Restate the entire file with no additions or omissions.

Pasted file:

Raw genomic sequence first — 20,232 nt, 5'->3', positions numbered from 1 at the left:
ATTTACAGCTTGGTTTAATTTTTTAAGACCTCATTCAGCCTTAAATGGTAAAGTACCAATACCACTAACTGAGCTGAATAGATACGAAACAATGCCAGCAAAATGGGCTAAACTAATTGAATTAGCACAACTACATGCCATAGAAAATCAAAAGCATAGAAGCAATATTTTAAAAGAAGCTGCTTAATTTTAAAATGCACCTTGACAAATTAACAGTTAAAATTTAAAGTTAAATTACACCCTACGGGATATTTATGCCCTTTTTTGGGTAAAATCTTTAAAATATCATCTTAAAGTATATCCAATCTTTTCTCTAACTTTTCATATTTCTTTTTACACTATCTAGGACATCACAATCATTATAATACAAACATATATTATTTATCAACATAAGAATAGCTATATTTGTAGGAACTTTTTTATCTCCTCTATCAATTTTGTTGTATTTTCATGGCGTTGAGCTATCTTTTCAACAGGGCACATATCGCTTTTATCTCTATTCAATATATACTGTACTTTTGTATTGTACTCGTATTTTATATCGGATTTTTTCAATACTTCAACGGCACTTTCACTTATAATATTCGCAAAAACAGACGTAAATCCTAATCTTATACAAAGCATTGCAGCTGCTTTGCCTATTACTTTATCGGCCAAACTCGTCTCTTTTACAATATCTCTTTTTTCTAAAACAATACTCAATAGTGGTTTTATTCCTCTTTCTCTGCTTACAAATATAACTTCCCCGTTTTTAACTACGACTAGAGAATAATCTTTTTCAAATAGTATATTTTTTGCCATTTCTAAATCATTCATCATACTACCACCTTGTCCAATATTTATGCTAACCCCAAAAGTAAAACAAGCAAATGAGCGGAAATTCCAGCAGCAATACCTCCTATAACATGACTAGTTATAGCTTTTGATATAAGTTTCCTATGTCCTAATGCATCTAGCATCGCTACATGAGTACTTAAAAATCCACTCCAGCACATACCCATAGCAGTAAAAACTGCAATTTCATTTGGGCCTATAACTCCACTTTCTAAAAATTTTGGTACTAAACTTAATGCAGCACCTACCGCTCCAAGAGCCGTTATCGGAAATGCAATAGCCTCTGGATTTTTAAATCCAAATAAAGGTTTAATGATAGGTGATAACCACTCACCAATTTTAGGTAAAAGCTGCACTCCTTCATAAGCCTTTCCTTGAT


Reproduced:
Raw genomic sequence first — 20,232 nt, 5'->3', positions numbered from 1 at the left:
ATTTACAGCTTGGTTTAATTTTTTAAGACCTCATTCAGCCTTAAATGGTAAAGTACCAATACCACTAACTGAGCTGAATAGATACGAAACAATGCCAGCAAAATGGGCTAAACTAATTGAATTAGCACAACTACATGCCATAGAAAATCAAAAGCATAGAAGCAATATTTTAAAAGAAGCTGCTTAATTTTAAAATGCACCTTGACAAATTAACAGTTAAAATTTAAAGTTAAATTACACCCTACGGGATATTTATGCCCTTTTTTGGGTAAAATCTTTAAAATATCATCTTAAAGTATATCCAATCTTTTCTCTAACTTTTCATATTTCTTTTTACACTATCTAGGACATCACAATCATTATAATACAAACATATATTATTTATCAACATAAGAATAGCTATATTTGTAGGAACTTTTTTATCTCCTCTATCAATTTTGTTGTATTTTCATGGCGTTGAGCTATCTTTTCAACAGGGCACATATCGCTTTTATCTCTATTCAATATATACTGTACTTTTGTATTGTACTCGTATTTTATATCGGATTTTTTCAATACTTCAACGGCACTTTCACTTATAATATTCGCAAAAACAGACGTAAATCCTAATCTTATACAAAGCATTGCAGCTGCTTTGCCTATTACTTTATCGGCCAAACTCGTCTCTTTTACAATATCTCTTTTTTCTAAAACAATACTCAATAGTGGTTTTATTCCTCTTTCTCTGCTTACAAATATAACTTCCCCGTTTTTAACTACGACTAGAGAATAATCTTTTTCAAATAGTATATTTTTTGCCATTTCTAAATCATTCATCATACTACCACCTTGTCCAATATTTATGCTAACCCCAAAAGTAAAACAAGCAAATGAGCGGAAATTCCAGCAGCAATACCTCCTATAACATGACTAGTTATAGCTTTTGATATAAGTTTCCTATGTCCTAATGCATCTAGCATCGCTACATGAGTACTTAAAAATCCACTCCAGCACATACCCATAGCAGTAAAAACTGCAATTTCATTTGGGCCTATAACTCCACTTTCTAAAAATTTTGGTACTAAACTTAATGCAGCACCTACCGCTCCAAGAGCCGTTATCGGAAATGCAATAGCCTCTGGATTTTTAAATCCAAATAAAGGTTTAATGATAGGTGATAACCACTCACCAATTTTAGGTAAAAGCTGCACTCCTTCATAAGCCTTTCCTTGAT